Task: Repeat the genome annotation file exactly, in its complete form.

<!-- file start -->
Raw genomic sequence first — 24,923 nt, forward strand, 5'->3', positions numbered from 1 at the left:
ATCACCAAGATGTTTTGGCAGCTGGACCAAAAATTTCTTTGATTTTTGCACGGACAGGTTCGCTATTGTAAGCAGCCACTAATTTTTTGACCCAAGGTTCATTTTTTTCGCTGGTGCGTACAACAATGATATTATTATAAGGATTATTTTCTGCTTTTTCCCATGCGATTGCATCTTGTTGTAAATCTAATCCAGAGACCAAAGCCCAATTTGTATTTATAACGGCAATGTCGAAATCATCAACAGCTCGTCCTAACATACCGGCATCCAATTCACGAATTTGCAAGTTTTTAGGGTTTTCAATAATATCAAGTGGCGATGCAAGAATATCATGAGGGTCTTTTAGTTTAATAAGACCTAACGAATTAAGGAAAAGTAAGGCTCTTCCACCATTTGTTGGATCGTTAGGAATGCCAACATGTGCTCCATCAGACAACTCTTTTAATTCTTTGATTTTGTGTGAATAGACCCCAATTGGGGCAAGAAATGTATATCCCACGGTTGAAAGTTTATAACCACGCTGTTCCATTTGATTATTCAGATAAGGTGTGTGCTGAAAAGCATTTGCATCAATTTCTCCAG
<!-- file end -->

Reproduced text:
Raw genomic sequence first — 24,923 nt, forward strand, 5'->3', positions numbered from 1 at the left:
ATCACCAAGATGTTTTGGCAGCTGGACCAAAAATTTCTTTGATTTTTGCACGGACAGGTTCGCTATTGTAAGCAGCCACTAATTTTTTGACCCAAGGTTCATTTTTTTCGCTGGTGCGTACAACAATGATATTATTATAAGGATTATTTTCTGCTTTTTCCCATGCGATTGCATCTTGTTGTAAATCTAATCCAGAGACCAAAGCCCAATTTGTATTTATAACGGCAATGTCGAAATCATCAACAGCTCGTCCTAACATACCGGCATCCAATTCACGAATTTGCAAGTTTTTAGGGTTTTCAATAATATCAAGTGGCGATGCAAGAATATCATGAGGGTCTTTTAGTTTAATAAGACCTAACGAATTAAGGAAAAGTAAGGCTCTTCCACCATTTGTTGGATCGTTAGGAATGCCAACATGTGCTCCATCAGACAACTCTTTTAATTCTTTGATTTTGTGTGAATAGACCCCAATTGGGGCAAGAAATGTATATCCCACGGTTGAAAGTTTATAACCACGCTGTTCCATTTGATTATTCAGATAAGGTGTGTGCTGAAAAGCATTTGCATCAATTTCTCCAG